Correctional Services spokesman Manelisi Wolela has denied allegations that student leader Mcebo Dla.
ON JUNE 24 Zukile Majova wrote an article titled "It's time to praise our City of Gold".
The essence of the article was that the crime situation in the country was being exaggerated.
He quoted Jeremy Clarkson, a British journalist who had written an article in the Sunday Times of London about crime or the perception of crime in Johannesburg.
Clarkson said Johannesburg has a fearsome global reputation for being utterly terrifying and lawless . But having spent a bit of time here he had concluded that that was all nonsense.
According to Majova, Clarkson had strong words for locals who run around creating a negative reputation for what is one of the friendliest cities on the globe.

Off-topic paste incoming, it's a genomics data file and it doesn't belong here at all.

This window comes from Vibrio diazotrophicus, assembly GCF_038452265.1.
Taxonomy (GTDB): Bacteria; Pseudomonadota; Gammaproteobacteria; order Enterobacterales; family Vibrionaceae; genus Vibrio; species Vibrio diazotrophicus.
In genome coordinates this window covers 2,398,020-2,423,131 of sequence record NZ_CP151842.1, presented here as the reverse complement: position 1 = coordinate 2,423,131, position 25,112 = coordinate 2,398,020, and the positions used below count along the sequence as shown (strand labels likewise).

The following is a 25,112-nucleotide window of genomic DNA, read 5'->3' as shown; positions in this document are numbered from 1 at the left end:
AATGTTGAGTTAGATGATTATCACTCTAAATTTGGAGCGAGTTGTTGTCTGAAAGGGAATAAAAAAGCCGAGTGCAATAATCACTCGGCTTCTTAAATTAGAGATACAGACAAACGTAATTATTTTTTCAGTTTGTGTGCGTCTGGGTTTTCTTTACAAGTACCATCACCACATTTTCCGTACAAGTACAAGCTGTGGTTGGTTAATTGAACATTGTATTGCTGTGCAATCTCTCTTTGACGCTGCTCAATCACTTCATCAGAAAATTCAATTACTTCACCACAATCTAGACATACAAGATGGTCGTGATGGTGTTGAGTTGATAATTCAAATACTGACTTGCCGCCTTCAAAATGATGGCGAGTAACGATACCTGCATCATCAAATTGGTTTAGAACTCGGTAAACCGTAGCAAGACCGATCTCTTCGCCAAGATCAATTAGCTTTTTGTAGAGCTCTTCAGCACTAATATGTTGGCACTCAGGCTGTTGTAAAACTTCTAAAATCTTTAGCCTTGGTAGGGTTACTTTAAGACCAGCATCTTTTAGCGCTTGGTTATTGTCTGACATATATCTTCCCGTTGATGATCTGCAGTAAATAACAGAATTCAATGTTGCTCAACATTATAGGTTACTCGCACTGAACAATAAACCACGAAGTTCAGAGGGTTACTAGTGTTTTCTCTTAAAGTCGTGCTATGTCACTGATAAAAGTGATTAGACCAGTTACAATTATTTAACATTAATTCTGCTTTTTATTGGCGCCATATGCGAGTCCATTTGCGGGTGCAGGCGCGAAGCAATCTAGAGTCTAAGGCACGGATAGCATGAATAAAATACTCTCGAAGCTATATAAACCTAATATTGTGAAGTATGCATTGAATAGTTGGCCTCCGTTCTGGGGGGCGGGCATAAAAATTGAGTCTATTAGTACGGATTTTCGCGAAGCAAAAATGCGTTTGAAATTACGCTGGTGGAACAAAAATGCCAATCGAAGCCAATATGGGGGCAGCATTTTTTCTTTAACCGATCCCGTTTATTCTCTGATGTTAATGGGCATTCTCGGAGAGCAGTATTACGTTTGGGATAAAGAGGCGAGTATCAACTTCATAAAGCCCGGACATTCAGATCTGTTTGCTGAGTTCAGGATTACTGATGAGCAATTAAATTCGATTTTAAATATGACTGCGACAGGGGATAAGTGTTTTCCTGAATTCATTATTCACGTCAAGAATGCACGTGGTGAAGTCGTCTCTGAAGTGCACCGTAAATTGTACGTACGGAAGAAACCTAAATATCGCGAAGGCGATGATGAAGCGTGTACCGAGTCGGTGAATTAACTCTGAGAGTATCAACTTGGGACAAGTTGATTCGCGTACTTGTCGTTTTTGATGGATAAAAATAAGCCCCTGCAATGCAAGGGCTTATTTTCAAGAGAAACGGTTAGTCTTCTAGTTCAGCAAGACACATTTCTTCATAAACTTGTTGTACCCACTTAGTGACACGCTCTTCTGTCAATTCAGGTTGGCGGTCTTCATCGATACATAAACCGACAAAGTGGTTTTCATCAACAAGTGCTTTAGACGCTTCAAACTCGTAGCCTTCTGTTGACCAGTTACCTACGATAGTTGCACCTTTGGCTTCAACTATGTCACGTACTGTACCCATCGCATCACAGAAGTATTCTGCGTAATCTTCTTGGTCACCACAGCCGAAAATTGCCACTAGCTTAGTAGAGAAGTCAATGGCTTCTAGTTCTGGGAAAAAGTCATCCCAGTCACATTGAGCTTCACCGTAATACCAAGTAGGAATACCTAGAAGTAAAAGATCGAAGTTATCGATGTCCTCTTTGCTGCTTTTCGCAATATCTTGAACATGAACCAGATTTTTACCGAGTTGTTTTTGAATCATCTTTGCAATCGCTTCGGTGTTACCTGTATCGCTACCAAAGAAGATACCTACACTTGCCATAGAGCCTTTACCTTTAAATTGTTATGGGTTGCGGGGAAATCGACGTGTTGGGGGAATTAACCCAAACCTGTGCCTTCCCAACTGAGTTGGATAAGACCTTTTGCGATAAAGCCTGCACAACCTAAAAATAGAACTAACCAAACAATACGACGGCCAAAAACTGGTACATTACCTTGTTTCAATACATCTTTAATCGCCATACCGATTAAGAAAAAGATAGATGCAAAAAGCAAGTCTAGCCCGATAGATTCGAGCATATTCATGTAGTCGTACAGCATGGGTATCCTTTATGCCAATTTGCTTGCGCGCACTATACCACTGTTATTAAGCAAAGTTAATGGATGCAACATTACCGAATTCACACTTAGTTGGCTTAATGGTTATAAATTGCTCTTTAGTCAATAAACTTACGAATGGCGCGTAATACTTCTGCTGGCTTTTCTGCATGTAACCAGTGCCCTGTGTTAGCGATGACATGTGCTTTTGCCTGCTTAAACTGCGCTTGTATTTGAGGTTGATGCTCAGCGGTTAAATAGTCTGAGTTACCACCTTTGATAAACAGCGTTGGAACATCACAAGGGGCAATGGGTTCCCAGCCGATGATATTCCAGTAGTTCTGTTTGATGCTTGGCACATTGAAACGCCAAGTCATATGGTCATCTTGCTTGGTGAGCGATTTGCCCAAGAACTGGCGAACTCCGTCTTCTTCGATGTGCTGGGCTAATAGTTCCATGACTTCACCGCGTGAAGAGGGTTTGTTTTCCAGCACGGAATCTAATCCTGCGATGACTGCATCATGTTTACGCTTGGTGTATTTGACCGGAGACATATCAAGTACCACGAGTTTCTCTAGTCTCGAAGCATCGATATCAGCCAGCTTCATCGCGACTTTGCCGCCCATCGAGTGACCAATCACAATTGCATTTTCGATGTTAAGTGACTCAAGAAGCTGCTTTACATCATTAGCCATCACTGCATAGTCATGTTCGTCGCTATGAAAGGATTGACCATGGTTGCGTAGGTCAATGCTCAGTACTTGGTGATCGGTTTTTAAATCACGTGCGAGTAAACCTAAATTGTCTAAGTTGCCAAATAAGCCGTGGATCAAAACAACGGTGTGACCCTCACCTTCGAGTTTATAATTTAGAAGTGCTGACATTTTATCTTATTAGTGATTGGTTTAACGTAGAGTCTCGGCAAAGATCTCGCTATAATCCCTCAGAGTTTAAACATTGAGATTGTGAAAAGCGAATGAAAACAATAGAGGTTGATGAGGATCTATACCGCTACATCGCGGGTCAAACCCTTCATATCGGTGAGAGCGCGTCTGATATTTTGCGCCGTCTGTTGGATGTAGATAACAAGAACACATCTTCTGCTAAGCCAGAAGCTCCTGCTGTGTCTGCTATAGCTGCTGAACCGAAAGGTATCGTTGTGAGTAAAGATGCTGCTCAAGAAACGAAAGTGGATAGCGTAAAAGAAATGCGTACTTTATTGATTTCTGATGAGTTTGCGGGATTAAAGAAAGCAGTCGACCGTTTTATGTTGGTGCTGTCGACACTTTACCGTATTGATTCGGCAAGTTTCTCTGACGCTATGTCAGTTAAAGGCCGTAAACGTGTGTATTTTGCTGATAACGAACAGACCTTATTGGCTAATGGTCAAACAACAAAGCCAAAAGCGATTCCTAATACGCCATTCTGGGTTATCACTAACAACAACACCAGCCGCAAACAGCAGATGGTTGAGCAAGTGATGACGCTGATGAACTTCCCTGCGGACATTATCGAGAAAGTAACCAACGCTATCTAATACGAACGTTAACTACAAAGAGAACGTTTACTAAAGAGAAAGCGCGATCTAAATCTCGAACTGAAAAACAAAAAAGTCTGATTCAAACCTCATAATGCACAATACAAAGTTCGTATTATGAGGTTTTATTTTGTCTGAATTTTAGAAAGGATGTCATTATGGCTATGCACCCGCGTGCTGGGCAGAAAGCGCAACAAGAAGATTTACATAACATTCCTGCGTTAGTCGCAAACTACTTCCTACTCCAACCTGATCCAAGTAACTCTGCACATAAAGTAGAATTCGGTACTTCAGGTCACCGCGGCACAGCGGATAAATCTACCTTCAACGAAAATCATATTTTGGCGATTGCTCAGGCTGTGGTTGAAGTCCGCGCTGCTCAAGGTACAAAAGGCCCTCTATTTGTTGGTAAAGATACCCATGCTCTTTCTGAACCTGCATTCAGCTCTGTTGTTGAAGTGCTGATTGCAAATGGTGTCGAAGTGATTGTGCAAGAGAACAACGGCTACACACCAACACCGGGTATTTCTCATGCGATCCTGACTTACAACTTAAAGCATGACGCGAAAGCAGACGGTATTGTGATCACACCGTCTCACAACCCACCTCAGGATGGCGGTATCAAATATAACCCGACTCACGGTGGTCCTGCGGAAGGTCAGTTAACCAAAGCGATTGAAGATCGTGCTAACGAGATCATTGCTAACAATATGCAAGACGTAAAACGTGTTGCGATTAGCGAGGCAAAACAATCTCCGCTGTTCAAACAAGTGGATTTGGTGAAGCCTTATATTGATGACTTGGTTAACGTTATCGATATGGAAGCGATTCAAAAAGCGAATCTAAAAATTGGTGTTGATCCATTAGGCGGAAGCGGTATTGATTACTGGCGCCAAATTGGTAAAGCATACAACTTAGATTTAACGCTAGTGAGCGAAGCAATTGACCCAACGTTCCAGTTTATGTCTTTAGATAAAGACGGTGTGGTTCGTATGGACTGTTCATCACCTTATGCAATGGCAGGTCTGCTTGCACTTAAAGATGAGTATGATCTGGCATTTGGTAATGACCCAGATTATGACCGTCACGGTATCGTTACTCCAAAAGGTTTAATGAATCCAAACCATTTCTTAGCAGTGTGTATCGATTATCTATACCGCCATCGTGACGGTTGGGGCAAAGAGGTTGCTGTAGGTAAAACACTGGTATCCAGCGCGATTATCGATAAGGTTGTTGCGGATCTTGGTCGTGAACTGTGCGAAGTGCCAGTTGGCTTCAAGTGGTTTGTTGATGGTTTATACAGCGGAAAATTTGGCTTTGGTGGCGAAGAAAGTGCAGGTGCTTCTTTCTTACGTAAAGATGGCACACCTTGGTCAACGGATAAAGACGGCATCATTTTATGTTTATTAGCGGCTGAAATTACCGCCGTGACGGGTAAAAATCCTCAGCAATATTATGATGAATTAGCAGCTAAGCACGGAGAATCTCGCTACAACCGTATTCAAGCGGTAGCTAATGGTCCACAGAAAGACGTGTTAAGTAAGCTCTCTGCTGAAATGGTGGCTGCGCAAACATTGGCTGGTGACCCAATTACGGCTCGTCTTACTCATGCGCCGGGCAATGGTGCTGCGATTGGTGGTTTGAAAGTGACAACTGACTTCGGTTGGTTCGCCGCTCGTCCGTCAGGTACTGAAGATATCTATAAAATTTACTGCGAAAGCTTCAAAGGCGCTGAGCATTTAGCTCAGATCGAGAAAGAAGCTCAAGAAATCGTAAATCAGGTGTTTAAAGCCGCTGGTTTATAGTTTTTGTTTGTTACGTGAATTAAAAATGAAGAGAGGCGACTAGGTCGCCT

Majova said the Johannesburg Clarkson described for London readers was the city that had been his home for the past four years - and not once had he been robbed or threatened.
Last week Edward Tsumele wrote a piece about Isha Sesay, a CNN journalist who was in the country to host the CNN MultiChoice Africa Journalist Awards.
In that piece Sesay is quoted as saying that crime in South Africa seems to be exaggerated.
After Majova's article I waited with bated breath for someone to point out that he is in denial. With no one having come forward to dispute what he said, I will assume he spoke the truth.
Now, I can't help remembering that in January 2007 former president Thabo Mbeki was asked about crime in an SABC interview.
He admitted the damage crime was causing to the country's image but he said it was wrong to suggest crime was out of control.
For that he was said to be in denial and unsympathetic to victims of crime. Can someone tell me what is different between what Mbeki said and what the journalists are saying?
Why the hypocrisy?
Siyabonga Keka, Johannesburg